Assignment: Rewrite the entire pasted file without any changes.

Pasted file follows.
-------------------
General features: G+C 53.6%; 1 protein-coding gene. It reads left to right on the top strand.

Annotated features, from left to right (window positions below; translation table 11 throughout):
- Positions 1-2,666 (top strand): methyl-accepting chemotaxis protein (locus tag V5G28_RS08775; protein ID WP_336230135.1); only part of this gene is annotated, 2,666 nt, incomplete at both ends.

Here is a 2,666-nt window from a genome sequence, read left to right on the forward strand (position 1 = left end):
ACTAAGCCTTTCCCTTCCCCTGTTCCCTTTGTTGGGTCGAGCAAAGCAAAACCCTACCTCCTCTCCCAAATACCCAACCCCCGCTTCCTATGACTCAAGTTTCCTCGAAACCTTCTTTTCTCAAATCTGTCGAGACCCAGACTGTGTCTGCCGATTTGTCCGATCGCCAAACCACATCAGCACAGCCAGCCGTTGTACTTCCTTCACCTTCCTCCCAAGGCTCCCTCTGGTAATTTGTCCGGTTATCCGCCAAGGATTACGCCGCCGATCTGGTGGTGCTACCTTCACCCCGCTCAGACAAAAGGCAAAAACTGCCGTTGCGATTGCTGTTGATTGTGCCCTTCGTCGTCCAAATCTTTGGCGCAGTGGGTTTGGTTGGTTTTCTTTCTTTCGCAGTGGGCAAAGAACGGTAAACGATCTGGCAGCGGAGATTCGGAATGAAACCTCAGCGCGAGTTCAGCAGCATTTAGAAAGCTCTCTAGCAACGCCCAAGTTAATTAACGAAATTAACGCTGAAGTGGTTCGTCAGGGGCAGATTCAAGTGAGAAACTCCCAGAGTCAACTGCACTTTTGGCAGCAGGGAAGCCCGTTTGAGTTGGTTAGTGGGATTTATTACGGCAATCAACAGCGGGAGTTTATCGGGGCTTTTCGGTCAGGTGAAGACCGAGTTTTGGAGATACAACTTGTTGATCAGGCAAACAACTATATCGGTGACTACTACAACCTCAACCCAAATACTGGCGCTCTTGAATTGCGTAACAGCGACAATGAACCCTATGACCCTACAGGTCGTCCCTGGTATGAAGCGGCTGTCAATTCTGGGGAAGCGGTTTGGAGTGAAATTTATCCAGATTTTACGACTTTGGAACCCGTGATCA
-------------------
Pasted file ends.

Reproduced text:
General features: G+C 53.6%; 1 protein-coding gene. It reads left to right on the top strand.

Annotated features, from left to right (window positions below; translation table 11 throughout):
- Positions 1-2,666 (top strand): methyl-accepting chemotaxis protein (locus tag V5G28_RS08775; protein ID WP_336230135.1); only part of this gene is annotated, 2,666 nt, incomplete at both ends.

Here is a 2,666-nt window from a genome sequence, read left to right on the forward strand (position 1 = left end):
ACTAAGCCTTTCCCTTCCCCTGTTCCCTTTGTTGGGTCGAGCAAAGCAAAACCCTACCTCCTCTCCCAAATACCCAACCCCCGCTTCCTATGACTCAAGTTTCCTCGAAACCTTCTTTTCTCAAATCTGTCGAGACCCAGACTGTGTCTGCCGATTTGTCCGATCGCCAAACCACATCAGCACAGCCAGCCGTTGTACTTCCTTCACCTTCCTCCCAAGGCTCCCTCTGGTAATTTGTCCGGTTATCCGCCAAGGATTACGCCGCCGATCTGGTGGTGCTACCTTCACCCCGCTCAGACAAAAGGCAAAAACTGCCGTTGCGATTGCTGTTGATTGTGCCCTTCGTCGTCCAAATCTTTGGCGCAGTGGGTTTGGTTGGTTTTCTTTCTTTCGCAGTGGGCAAAGAACGGTAAACGATCTGGCAGCGGAGATTCGGAATGAAACCTCAGCGCGAGTTCAGCAGCATTTAGAAAGCTCTCTAGCAACGCCCAAGTTAATTAACGAAATTAACGCTGAAGTGGTTCGTCAGGGGCAGATTCAAGTGAGAAACTCCCAGAGTCAACTGCACTTTTGGCAGCAGGGAAGCCCGTTTGAGTTGGTTAGTGGGATTTATTACGGCAATCAACAGCGGGAGTTTATCGGGGCTTTTCGGTCAGGTGAAGACCGAGTTTTGGAGATACAACTTGTTGATCAGGCAAACAACTATATCGGTGACTACTACAACCTCAACCCAAATACTGGCGCTCTTGAATTGCGTAACAGCGACAATGAACCCTATGACCCTACAGGTCGTCCCTGGTATGAAGCGGCTGTCAATTCTGGGGAAGCGGTTTGGAGTGAAATTTATCCAGATTTTACGACTTTGGAACCCGTGATCA